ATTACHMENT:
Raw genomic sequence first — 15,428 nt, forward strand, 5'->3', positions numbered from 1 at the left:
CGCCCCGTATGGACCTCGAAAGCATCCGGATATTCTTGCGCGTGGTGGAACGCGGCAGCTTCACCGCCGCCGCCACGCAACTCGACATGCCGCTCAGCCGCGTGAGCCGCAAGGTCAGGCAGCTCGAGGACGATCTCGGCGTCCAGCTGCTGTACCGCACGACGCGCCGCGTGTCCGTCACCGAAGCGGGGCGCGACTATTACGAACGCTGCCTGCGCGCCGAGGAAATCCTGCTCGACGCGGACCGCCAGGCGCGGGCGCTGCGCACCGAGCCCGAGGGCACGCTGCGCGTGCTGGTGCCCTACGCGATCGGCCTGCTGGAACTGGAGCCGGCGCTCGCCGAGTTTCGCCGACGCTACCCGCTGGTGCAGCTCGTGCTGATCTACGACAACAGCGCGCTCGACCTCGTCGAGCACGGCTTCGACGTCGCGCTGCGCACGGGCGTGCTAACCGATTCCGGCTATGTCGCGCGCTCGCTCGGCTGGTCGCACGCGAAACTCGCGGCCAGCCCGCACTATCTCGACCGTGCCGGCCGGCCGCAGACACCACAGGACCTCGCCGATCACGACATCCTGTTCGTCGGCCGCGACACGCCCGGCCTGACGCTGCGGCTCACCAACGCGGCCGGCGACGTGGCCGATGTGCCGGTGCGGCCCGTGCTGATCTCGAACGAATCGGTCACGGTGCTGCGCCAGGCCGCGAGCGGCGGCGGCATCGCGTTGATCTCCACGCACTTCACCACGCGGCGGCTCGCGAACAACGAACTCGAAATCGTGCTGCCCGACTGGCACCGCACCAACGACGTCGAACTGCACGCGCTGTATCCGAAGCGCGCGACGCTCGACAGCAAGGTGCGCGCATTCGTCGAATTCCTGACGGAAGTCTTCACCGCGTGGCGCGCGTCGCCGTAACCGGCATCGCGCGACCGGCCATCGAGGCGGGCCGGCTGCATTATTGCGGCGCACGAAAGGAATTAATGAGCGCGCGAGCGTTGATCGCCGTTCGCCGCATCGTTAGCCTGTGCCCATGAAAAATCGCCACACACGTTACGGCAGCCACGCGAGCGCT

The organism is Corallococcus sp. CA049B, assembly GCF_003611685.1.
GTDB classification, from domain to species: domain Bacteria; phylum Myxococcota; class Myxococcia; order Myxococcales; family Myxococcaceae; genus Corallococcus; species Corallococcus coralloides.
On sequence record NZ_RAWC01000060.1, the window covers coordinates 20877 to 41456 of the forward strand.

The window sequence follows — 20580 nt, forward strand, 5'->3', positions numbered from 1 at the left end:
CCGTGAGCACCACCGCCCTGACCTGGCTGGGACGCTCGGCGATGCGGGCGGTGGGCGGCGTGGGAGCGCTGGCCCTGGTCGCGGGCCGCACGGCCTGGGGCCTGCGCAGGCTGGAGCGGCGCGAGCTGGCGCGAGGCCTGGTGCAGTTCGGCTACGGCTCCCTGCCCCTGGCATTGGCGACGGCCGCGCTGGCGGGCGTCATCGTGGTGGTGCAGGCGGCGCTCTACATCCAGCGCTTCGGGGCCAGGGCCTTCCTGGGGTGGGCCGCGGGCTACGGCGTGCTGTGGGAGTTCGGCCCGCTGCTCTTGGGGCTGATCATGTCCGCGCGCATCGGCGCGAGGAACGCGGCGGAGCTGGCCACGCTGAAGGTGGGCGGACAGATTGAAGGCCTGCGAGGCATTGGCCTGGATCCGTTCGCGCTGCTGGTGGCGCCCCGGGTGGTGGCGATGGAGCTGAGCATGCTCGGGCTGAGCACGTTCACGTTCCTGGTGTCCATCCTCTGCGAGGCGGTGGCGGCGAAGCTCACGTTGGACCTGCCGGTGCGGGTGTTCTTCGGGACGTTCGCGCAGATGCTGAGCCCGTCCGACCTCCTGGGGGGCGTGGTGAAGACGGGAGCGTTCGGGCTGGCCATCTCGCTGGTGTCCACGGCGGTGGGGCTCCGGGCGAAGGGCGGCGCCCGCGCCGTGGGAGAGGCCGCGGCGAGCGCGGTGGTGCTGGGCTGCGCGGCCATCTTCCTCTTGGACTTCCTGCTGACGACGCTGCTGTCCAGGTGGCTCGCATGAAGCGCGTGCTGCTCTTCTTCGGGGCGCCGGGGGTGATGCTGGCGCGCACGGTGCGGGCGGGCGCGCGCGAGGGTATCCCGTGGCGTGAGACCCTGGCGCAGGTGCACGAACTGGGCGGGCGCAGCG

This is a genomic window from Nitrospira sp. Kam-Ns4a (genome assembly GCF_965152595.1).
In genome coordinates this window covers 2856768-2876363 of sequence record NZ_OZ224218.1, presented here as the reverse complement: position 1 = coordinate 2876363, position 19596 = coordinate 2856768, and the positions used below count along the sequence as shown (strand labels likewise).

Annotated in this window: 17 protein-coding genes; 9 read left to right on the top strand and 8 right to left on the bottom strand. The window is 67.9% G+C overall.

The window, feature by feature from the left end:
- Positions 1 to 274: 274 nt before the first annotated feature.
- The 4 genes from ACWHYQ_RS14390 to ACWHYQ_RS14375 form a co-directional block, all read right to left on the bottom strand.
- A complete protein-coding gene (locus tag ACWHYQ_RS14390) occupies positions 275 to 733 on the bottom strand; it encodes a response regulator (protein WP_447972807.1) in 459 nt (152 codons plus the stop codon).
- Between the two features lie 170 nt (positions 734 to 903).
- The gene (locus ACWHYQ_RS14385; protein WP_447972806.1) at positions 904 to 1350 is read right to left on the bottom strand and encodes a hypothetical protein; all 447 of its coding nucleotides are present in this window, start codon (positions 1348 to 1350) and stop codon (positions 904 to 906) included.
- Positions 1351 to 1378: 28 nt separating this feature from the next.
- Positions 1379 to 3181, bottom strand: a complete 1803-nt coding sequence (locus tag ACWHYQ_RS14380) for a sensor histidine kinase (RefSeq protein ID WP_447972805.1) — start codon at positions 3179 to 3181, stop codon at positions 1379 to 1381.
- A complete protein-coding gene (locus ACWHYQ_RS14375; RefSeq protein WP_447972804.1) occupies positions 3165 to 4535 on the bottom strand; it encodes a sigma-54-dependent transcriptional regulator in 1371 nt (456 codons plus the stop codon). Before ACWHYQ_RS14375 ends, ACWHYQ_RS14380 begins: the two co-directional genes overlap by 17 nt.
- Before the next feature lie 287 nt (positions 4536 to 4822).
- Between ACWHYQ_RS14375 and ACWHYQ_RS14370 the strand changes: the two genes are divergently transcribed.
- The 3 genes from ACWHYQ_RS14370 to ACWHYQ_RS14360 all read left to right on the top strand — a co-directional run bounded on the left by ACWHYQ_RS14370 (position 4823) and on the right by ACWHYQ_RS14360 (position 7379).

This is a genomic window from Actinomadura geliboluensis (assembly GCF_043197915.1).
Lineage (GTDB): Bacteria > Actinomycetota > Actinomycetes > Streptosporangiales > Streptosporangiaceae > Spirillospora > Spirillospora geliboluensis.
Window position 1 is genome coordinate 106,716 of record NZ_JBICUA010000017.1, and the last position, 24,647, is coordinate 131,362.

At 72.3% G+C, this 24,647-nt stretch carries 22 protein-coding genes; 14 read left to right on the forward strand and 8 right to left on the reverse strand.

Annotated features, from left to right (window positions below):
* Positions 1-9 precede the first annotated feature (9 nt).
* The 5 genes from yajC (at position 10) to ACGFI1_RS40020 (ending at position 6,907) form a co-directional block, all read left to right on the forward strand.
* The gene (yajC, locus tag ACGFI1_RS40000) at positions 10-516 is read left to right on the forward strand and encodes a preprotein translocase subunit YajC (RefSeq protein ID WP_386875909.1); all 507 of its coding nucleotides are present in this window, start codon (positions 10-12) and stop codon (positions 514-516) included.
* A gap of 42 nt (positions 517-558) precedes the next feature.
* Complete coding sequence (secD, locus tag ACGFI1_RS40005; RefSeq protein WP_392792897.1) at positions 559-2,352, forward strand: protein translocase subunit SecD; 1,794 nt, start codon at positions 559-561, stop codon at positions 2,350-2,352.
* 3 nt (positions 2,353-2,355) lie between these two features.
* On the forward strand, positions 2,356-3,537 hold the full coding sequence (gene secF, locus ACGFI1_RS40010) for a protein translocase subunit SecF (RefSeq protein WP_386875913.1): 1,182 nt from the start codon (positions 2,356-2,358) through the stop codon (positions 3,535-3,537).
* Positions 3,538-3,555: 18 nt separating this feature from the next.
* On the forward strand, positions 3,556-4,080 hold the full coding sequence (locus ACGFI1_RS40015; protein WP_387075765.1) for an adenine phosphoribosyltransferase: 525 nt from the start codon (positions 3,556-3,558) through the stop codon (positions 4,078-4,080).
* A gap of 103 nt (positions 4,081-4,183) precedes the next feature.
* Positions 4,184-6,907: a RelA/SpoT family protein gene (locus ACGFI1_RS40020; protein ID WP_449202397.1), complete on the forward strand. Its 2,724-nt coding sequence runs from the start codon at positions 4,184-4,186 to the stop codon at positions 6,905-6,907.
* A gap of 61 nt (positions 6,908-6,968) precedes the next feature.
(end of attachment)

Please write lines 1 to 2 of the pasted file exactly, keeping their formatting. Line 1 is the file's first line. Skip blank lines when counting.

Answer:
Raw genomic sequence first — 15,428 nt, forward strand, 5'->3', positions numbered from 1 at the left:
CGCCCCGTATGGACCTCGAAAGCATCCGGATATTCTTGCGCGTGGTGGAACGCGGCAGCTTCACCGCCGCCGCCACGCAACTCGACATGCCGCTCAGCCGCGTGAGCCGCAAGGTCAGGCAGCTCGAGGACGATCTCGGCGTCCAGCTGCTGTACCGCACGACGCGCCGCGTGTCCGTCACCGAAGCGGGGCGCGACTATTACGAACGCTGCCTGCGCGCCGAGGAAATCCTGCTCGACGCGGACCGCCAGGCGCGGGCGCTGCGCACCGAGCCCGAGGGCACGCTGCGCGTGCTGGTGCCCTACGCGATCGGCCTGCTGGAACTGGAGCCGGCGCTCGCCGAGTTTCGCCGACGCTACCCGCTGGTGCAGCTCGTGCTGATCTACGACAACAGCGCGCTCGACCTCGTCGAGCACGGCTTCGACGTCGCGCTGCGCACGGGCGTGCTAACCGATTCCGGCTATGTCGCGCGCTCGCTCGGCTGGTCGCACGCGAAACTCGCGGCCAGCCCGCACTATCTCGACCGTGCCGGCCGGCCGCAGACACCACAGGACCTCGCCGATCACGACATCCTGTTCGTCGGCCGCGACACGCCCGGCCTGACGCTGCGGCTCACCAACGCGGCCGGCGACGTGGCCGATGTGCCGGTGCGGCCCGTGCTGATCTCGAACGAATCGGTCACGGTGCTGCGCCAGGCCGCGAGCGGCGGCGGCATCGCGTTGATCTCCACGCACTTCACCACGCGGCGGCTCGCGAACAACGAACTCGAAATCGTGCTGCCCGACTGGCACCGCACCAACGACGTCGAACTGCACGCGCTGTATCCGAAGCGCGCGACGCTCGACAGCAAGGTGCGCGCATTCGTCGAATTCCTGACGGAAGTCTTCACCGCGTGGCGCGCGTCGCCGTAACCGGCATCGCGCGACCGGCCATCGAGGCGGGCCGGCTGCATTATTGCGGCGCACGAAAGGAATTAATGAGCGCGCGAGCGTTGATCGCCGTTCGCCGCATCGTTAGCCTGTGCCCATGAAAAATCGCCACACACGTTACGGCAGCCACGCGAGCGCT